Fossilised stardust found in meteorites

Like rocks on Earth preserving records of prehistoric times, some pristine meteorites hold records of ancient grains of stardust, and astronomers are now trying to trace these grains back to their stellar origins.

These specks of stardust were forged in dying stars billions of years ago, becoming part of the debris that helped to form our solar system. The grains were then incorporated into meteorites.

In a new paper published in the Astrophysical Journal Letters, US-led researchers have analysed some of these ‘presolar’ grains extracted from primitive meteorites, giving us new information about the evolution of these long-dead stars.

These grains are just a few thousandths of a millimetre in diameter, so the team used a mass spectrometer to study the grains at a better resolution than ever before.

Four panels showing a stardust grain in false colour
NanoSIMS images of a SiC grain. The upper panel shows images taken at a spatial resolution of ~1 μm, the typical resolution of previous analyses. The lower panel shows the same grain’s ion images taken at a spatial resolution of 100 nm, the resolution achieved in this study. Credit: Nan Liu

“Presolar grains have been embedded in meteorites for 4.6 billion years and are sometimes coated with solar materials on the surface,” explains Nan Liu, a physicist from Washington University in St Louis, Missouri, and lead author of the study.

“Thanks to the improved spatial resolution, our team was able to see [aluminium] contamination attached on the surface of a grain and to obtain true stellar signatures by including signals only from the core of the grain during the data reduction.”

Using a plasma ion source, the team exposed the interior part of the stardust grains to measure their isotopes. Specifically, they were looking at carbon (C), nitrogen (N) and magnesium-aluminium (Mg-Al) isotopes in grains made of silicon carbide (SiC).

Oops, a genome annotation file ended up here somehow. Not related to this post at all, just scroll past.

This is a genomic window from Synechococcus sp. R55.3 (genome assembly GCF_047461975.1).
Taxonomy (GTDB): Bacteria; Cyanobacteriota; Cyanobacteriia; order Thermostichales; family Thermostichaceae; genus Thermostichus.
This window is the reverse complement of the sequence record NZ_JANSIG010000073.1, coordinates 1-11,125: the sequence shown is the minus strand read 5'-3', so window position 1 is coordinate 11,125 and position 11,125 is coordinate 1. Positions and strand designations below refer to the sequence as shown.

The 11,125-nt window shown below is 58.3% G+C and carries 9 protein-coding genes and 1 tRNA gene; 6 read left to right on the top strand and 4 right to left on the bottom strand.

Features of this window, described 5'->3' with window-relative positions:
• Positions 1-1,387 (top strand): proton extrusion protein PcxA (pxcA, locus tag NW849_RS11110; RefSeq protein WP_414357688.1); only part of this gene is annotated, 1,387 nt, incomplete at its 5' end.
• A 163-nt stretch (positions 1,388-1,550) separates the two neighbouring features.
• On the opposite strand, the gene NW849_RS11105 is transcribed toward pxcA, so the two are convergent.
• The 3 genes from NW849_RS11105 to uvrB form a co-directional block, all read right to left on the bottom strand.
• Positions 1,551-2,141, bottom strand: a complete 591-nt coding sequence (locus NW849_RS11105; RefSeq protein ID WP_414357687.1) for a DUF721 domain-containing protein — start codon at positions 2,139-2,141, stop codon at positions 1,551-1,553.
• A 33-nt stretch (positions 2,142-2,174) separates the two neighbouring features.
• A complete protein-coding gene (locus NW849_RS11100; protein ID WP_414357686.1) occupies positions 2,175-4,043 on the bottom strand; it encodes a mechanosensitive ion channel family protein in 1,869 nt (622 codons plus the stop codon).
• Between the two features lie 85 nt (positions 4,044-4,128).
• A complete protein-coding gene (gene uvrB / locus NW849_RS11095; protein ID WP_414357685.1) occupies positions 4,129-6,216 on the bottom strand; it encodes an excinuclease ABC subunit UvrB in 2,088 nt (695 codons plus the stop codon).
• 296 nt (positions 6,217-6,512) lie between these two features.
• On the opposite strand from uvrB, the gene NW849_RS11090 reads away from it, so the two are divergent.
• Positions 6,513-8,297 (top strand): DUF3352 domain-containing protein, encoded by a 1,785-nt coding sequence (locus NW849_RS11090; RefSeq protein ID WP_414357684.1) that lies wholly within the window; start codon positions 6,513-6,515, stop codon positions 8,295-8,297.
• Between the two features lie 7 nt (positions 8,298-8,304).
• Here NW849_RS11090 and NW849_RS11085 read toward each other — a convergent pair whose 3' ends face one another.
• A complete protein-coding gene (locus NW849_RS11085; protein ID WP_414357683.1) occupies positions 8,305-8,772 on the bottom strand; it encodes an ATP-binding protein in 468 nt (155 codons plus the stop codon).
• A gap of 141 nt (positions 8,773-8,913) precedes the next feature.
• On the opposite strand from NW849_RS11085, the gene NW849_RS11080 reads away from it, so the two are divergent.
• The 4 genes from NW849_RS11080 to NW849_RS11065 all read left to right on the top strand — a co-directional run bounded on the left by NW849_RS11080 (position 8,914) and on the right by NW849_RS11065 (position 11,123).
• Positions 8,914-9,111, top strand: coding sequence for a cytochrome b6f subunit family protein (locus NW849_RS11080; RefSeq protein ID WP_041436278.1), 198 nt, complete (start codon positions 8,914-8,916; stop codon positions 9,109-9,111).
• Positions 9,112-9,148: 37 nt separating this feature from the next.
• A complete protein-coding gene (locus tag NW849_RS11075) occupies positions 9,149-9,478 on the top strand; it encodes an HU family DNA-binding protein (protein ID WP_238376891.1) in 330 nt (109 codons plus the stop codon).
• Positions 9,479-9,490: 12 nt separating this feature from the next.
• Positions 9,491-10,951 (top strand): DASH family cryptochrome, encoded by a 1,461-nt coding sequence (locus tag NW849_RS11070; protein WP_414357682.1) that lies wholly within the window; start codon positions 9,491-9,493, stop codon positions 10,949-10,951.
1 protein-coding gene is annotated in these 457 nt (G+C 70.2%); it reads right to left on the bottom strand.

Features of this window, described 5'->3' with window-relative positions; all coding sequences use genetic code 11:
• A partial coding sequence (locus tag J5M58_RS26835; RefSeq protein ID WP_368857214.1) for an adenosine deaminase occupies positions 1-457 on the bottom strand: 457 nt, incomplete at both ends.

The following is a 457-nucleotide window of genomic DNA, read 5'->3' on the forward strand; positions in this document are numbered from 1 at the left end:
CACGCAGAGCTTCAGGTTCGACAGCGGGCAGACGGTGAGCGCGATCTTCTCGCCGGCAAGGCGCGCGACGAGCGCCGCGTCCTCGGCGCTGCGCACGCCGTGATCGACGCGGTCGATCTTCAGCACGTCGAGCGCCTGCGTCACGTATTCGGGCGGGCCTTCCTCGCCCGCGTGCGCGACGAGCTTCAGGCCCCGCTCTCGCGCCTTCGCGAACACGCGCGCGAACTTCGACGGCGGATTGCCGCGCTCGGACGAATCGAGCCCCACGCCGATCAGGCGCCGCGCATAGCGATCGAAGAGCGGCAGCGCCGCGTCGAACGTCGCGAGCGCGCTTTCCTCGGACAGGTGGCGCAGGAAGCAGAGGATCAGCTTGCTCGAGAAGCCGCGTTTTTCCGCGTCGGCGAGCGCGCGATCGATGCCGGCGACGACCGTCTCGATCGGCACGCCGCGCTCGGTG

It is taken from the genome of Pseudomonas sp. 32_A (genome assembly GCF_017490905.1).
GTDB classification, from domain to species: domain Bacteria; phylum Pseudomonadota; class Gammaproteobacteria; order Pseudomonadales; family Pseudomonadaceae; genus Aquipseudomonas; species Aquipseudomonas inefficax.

The isotope ratios measured in the study directly link the grains back to different types of carbon-rich stars, including some with weird chemical compositions.

“The new isotopic data obtained in this study are exciting for stellar physicists and nuclear astrophysicists like me,” says Maurizio Busso, co-author from the University of Perugia, Italy. “Indeed, the ‘strange’ N isotopic ratios of presolar SiC grains have been in the last two decades a remarkable source of concern.

“The new data explain the difference between what was originally present in the presolar stardust grains and what was attached later, thus solving a long-standing puzzle in the community.”

These kinds of studies will also help astrophysicists construct better models of stars, to refine our understanding of how they evolve over time.

“As we learn more about the sources for dust, we can gain additional knowledge about the history of the universe and how various stellar objects within it evolve,” concludes Liu.

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